Wales is a land of dragons, magic and tradition all steeped in centuries of history. Here are the best 4 'staycation' ideas to experience all it has to offer this year.  

Aberystwyth (Cardiganshire)

If you're looking for a sophisticated stay by the coast, be sure to visit Aberystwyth. It boasts spectacular coastal paths, a beautiful seafront and a calming marina for you to enjoy. When you include the Castle and University, there's something for everyone. A short drive inland brings you to the Arian Forest, which is a haven for wildlife. Walk and cycle through the wilderness, stopping at the visitor centre to watch a Red Kite feed and talk.  

Aberystwyth Castle, Aberystwyth, Wales, UK

Although it now stands in ruin, Aberystwyth Castle once stood proudly in defence of this coastal town. (Photo by Jordan Ling on Unsplash

  Aberystwyth also has strong railway connections. The cliff railway offers a unique perspective of the town while the Vale of Rheidol steam railway is unmissable when open (currently closed). Travel by rail into the Cambrian Mountains by rail to see the views and hidden waterfalls in comfort.  

What else can you do on your 'staycation' in Aberystwyth?

Explore the rugged countryside at your leisure. There are strong rail links and fantastic driving routes connecting Aberystwyth to the rest of Wales. With plenty of rural villages and Welsh traditions to discover in the area, choose Aberystwyth for some escapism this year!  

Welsh landscape scene on sunny day with River Ystwyth running through middle of wooded valley

Travel into the Arian Forest to discover the River Ystwyth and some of the most picturesque landscapes in Europe.

  You can also join up with the Cambrian Way, a beautiful expanse of road that's lots of fun to drive. It stretches from Cardiff to Llandudno, cutting through the heart of Wales. No matter how much or how little of it you drive, the beautiful views will never disappoint.  

Purple, burgundy, cream, light green and brown painted houses on harbour side in Aberaeron, Wales, UK

Aberaeron sits just 16 miles down the coast from Aberystwyth and is a beautiful little fishing village.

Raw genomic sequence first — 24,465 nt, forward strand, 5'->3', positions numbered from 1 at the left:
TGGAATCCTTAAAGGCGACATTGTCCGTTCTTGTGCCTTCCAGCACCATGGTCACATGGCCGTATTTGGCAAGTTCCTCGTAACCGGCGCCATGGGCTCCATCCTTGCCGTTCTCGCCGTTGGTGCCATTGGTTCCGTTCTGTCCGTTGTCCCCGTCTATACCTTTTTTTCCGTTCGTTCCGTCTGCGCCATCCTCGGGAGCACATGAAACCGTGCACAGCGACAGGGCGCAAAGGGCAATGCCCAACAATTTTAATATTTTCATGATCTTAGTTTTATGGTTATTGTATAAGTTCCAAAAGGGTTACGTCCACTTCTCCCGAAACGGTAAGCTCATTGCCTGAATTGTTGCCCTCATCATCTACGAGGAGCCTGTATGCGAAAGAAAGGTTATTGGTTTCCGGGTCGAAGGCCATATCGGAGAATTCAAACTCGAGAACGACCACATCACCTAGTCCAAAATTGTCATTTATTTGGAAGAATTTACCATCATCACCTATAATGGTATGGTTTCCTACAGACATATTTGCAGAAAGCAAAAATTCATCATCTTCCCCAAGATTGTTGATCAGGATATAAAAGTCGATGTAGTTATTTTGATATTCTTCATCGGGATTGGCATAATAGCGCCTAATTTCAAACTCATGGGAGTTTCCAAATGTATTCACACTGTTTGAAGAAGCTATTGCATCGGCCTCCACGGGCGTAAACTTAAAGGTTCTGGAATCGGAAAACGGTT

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Cardiff is the bustling heart of Wales, so there's plenty to explore. Find your perfect tour and learn about the city from a qualified guide as you go. If you'd prefer to wander alone, make sure you see Cardiff Castle, the Principality Stadium and the Welsh Parliament building during your 'staycation'. Then, visit Cardiff Bay for dinner at a waterside restaurant. You can also lose yourself in the various shops before enjoying the excellent nightlife in Wales' capital.  

Sunset over Cardiff Bay, waterside marina with buildings and large clock tower lit up in early Welsh evening

Cardiff Bay at sunset is a great place for a romantic meal during your UK 'staycation'. (Photo by Nick Fewings on Unsplash


What else can you do on your 'staycation' in Cardiff?

Fans of 'Gavin and Stacey' must visit nearby Barry Island for a charming day out. To the East, RSPB Newport Wetlands is a nature reserve that is home to some protected Welsh wildlife. Take a day to explore the nature trails and do a bit of birdspotting.  

A470 in Wales, a beautiful driving route to include on your UK 'staycation'

The Cambrian Way (A470) cuts right through the heart of Wales. Join the road at Cardiff, Swansea or Aberystwyth and journey into the Brecon Beacons and beyond!